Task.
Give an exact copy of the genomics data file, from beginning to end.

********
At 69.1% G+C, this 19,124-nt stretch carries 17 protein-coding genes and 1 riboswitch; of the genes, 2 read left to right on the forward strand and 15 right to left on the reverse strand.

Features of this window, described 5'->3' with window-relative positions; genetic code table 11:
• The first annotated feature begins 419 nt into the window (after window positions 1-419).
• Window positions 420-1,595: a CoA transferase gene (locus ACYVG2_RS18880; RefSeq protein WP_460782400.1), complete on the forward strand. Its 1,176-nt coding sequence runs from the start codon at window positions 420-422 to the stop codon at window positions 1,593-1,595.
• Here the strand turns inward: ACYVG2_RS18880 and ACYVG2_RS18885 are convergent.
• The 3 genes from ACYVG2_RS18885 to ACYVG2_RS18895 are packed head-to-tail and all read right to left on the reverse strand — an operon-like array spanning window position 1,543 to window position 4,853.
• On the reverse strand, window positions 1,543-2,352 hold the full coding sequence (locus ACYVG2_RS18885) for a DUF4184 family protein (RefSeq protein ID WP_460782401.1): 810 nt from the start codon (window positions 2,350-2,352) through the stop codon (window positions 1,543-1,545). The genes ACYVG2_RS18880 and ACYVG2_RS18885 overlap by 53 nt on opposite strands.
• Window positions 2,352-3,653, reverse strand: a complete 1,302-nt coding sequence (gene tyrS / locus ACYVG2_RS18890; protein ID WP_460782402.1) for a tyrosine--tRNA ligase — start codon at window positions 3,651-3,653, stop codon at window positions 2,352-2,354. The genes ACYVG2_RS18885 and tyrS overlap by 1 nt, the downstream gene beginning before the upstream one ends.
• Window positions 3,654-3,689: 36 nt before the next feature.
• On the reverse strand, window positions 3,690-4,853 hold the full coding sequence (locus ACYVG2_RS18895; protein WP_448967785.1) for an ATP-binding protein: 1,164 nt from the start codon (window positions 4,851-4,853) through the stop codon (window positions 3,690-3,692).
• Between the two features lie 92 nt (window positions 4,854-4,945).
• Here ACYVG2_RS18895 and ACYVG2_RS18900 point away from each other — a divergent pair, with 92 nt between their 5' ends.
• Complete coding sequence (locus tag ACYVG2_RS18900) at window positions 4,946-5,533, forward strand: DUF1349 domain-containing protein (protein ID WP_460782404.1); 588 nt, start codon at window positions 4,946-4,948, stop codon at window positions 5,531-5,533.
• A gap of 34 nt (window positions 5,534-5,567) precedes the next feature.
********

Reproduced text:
At 69.1% G+C, this 19,124-nt stretch carries 17 protein-coding genes and 1 riboswitch; of the genes, 2 read left to right on the forward strand and 15 right to left on the reverse strand.

Features of this window, described 5'->3' with window-relative positions; genetic code table 11:
• The first annotated feature begins 419 nt into the window (after window positions 1-419).
• Window positions 420-1,595: a CoA transferase gene (locus ACYVG2_RS18880; RefSeq protein WP_460782400.1), complete on the forward strand. Its 1,176-nt coding sequence runs from the start codon at window positions 420-422 to the stop codon at window positions 1,593-1,595.
• Here the strand turns inward: ACYVG2_RS18880 and ACYVG2_RS18885 are convergent.
• The 3 genes from ACYVG2_RS18885 to ACYVG2_RS18895 are packed head-to-tail and all read right to left on the reverse strand — an operon-like array spanning window position 1,543 to window position 4,853.
• On the reverse strand, window positions 1,543-2,352 hold the full coding sequence (locus ACYVG2_RS18885) for a DUF4184 family protein (RefSeq protein ID WP_460782401.1): 810 nt from the start codon (window positions 2,350-2,352) through the stop codon (window positions 1,543-1,545). The genes ACYVG2_RS18880 and ACYVG2_RS18885 overlap by 53 nt on opposite strands.
• Window positions 2,352-3,653, reverse strand: a complete 1,302-nt coding sequence (gene tyrS / locus ACYVG2_RS18890; protein ID WP_460782402.1) for a tyrosine--tRNA ligase — start codon at window positions 3,651-3,653, stop codon at window positions 2,352-2,354. The genes ACYVG2_RS18885 and tyrS overlap by 1 nt, the downstream gene beginning before the upstream one ends.
• Window positions 3,654-3,689: 36 nt before the next feature.
• On the reverse strand, window positions 3,690-4,853 hold the full coding sequence (locus ACYVG2_RS18895; protein WP_448967785.1) for an ATP-binding protein: 1,164 nt from the start codon (window positions 4,851-4,853) through the stop codon (window positions 3,690-3,692).
• Between the two features lie 92 nt (window positions 4,854-4,945).
• Here ACYVG2_RS18895 and ACYVG2_RS18900 point away from each other — a divergent pair, with 92 nt between their 5' ends.
• Complete coding sequence (locus tag ACYVG2_RS18900) at window positions 4,946-5,533, forward strand: DUF1349 domain-containing protein (protein ID WP_460782404.1); 588 nt, start codon at window positions 4,946-4,948, stop codon at window positions 5,531-5,533.
• A gap of 34 nt (window positions 5,534-5,567) precedes the next feature.